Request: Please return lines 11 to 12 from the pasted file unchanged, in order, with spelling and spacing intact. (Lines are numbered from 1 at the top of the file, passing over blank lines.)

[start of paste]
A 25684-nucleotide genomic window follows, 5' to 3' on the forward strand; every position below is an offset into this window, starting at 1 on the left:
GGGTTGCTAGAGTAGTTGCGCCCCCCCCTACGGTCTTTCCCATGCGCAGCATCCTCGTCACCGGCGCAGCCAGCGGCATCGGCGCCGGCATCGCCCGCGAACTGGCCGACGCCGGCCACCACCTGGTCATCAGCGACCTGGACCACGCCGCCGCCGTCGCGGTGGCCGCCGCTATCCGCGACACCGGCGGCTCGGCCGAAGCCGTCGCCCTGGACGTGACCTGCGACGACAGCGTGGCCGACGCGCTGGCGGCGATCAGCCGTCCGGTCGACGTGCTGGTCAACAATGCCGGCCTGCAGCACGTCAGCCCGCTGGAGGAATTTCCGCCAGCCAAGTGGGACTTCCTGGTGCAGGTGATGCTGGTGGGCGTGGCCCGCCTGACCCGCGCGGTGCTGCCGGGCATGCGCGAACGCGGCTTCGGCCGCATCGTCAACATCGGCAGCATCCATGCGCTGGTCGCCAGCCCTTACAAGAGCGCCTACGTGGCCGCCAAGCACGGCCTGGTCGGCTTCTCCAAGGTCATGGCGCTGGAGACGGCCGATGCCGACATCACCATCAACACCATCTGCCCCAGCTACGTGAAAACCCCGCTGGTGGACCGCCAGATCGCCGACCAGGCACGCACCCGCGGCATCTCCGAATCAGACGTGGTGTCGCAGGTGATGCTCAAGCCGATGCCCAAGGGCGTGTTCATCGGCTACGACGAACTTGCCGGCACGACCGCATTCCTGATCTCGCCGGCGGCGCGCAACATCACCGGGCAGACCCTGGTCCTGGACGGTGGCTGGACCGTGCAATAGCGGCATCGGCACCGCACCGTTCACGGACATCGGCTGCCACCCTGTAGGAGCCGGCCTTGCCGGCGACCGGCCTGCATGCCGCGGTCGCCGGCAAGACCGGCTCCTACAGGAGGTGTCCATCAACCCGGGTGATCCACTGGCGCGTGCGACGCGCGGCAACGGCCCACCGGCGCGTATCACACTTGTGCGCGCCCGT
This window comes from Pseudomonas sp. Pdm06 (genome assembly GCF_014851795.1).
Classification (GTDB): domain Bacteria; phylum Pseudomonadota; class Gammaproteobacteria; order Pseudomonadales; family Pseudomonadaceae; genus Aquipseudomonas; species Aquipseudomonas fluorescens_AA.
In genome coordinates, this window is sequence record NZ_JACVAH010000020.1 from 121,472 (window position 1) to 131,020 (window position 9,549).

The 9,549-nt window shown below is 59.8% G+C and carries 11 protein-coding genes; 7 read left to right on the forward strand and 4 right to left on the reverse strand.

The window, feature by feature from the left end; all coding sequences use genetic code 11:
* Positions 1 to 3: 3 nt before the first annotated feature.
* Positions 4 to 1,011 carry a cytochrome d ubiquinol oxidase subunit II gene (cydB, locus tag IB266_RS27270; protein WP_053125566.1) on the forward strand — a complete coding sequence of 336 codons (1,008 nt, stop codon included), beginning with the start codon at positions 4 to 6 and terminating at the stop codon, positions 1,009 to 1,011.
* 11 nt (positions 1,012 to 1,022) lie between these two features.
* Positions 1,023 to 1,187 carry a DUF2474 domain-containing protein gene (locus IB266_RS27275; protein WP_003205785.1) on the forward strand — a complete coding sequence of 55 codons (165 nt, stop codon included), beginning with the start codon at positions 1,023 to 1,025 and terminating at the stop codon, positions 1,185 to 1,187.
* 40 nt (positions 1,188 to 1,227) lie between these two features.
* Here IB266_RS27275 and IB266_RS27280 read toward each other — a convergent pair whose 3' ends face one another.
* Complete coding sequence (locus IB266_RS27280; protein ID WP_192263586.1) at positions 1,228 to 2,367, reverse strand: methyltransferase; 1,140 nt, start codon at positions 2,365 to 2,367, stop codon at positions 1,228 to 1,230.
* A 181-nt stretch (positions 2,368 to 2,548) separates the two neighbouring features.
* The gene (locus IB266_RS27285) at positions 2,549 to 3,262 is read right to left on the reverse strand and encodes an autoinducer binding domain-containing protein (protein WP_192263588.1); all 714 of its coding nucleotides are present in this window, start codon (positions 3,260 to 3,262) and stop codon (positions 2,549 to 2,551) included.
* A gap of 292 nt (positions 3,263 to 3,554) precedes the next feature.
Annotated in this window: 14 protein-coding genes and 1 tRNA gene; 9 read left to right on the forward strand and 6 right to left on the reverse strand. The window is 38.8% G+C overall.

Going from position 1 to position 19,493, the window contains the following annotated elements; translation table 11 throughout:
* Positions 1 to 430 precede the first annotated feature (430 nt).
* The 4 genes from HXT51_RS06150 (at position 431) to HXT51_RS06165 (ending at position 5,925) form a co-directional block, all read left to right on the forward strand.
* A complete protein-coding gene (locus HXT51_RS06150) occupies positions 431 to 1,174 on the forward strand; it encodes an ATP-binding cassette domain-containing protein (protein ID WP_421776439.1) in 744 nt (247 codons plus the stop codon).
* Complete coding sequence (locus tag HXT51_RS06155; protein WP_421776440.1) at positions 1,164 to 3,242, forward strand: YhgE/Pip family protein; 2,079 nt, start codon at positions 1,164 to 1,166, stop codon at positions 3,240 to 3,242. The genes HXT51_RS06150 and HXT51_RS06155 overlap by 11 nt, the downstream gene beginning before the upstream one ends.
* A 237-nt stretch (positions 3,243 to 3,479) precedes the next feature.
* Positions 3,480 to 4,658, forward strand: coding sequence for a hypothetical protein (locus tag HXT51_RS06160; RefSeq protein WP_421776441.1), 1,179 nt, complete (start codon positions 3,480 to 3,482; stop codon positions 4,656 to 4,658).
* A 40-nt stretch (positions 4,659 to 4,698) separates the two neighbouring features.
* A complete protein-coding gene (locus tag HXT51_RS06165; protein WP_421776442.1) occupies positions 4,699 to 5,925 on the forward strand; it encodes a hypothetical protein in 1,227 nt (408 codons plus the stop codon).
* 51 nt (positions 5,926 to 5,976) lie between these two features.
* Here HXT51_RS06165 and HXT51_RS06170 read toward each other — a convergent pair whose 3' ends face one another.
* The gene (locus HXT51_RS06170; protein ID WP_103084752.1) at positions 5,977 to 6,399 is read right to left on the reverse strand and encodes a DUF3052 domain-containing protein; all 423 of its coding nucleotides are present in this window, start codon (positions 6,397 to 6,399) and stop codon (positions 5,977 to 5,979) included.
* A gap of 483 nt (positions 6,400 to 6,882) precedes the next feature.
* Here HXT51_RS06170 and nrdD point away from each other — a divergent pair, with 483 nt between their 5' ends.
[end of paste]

* Positions 1,023 to 1,187 carry a DUF2474 domain-containing protein gene (locus IB266_RS27275; protein WP_003205785.1) on the forward strand — a complete coding sequence of 55 codons (165 nt, stop codon included), beginning with the start codon at positions 1,023 to 1,025 and terminating at the stop codon, positions 1,185 to 1,187.
* 40 nt (positions 1,188 to 1,227) lie between these two features.